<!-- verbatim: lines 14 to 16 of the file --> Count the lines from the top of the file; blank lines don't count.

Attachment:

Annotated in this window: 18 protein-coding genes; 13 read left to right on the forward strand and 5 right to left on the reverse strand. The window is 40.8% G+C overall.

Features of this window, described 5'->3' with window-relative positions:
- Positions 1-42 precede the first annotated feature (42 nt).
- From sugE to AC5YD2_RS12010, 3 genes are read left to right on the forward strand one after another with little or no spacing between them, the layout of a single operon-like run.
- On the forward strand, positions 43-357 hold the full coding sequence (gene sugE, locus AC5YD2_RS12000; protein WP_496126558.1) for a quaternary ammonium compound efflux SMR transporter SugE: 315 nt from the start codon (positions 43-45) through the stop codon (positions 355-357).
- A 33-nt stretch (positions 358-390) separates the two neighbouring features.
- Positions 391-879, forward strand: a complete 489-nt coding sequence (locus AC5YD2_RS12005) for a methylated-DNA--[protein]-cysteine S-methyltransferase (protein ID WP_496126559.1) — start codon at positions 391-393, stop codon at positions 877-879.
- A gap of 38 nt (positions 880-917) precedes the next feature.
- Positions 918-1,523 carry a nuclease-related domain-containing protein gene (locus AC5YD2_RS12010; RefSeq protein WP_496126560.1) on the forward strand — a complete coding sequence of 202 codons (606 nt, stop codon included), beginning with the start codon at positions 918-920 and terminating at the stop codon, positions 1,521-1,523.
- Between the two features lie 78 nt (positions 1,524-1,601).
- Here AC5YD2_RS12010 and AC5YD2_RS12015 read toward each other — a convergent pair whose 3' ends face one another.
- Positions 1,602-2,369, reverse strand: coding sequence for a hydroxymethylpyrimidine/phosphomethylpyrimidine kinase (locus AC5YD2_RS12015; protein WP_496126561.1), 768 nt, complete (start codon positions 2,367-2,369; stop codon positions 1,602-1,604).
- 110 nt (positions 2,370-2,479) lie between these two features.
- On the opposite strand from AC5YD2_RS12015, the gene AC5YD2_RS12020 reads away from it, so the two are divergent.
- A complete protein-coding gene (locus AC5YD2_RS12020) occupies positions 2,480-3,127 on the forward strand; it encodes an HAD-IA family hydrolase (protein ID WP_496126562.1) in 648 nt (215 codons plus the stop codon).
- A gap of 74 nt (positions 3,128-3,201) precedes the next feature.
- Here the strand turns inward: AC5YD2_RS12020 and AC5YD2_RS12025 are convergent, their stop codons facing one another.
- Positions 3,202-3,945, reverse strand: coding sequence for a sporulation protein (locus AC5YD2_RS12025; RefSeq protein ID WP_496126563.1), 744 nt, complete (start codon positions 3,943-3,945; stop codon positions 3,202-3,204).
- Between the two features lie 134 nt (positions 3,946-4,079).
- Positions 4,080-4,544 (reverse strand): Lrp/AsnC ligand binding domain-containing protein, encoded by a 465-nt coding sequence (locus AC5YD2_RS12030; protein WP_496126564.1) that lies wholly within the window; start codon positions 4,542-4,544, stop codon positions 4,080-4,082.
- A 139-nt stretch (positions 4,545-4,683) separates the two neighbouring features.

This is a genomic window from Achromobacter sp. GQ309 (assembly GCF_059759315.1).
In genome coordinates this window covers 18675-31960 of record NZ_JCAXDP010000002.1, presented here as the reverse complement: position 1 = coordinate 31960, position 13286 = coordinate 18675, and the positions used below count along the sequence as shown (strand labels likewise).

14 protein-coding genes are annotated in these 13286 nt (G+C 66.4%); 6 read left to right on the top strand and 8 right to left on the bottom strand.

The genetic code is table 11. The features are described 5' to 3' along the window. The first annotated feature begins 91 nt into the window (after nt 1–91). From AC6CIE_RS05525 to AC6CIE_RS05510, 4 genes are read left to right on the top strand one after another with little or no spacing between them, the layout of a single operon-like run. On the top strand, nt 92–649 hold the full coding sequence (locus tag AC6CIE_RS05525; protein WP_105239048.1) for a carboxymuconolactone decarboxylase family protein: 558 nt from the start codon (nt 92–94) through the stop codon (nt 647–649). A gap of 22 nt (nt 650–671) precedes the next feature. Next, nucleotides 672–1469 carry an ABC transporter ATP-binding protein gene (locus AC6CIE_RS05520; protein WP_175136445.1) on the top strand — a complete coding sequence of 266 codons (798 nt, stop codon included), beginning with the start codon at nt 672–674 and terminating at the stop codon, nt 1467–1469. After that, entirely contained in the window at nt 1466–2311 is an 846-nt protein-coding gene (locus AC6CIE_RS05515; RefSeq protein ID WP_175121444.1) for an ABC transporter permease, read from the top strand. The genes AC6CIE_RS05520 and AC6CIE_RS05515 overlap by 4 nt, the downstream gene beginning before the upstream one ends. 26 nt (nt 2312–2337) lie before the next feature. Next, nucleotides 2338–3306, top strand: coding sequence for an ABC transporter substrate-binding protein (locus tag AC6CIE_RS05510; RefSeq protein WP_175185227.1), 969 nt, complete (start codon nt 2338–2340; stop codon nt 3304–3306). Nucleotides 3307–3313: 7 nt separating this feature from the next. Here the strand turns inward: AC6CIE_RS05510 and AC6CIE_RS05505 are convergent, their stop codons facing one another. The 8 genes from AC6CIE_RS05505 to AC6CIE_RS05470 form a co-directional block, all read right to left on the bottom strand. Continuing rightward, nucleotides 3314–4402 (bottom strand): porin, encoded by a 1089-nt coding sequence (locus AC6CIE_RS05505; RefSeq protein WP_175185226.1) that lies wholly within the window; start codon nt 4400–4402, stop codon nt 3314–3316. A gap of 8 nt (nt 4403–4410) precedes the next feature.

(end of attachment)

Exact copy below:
- On the opposite strand from AC5YD2_RS12015, the gene AC5YD2_RS12020 reads away from it, so the two are divergent.
- A complete protein-coding gene (locus AC5YD2_RS12020) occupies positions 2,480-3,127 on the forward strand; it encodes an HAD-IA family hydrolase (protein ID WP_496126562.1) in 648 nt (215 codons plus the stop codon).
- A gap of 74 nt (positions 3,128-3,201) precedes the next feature.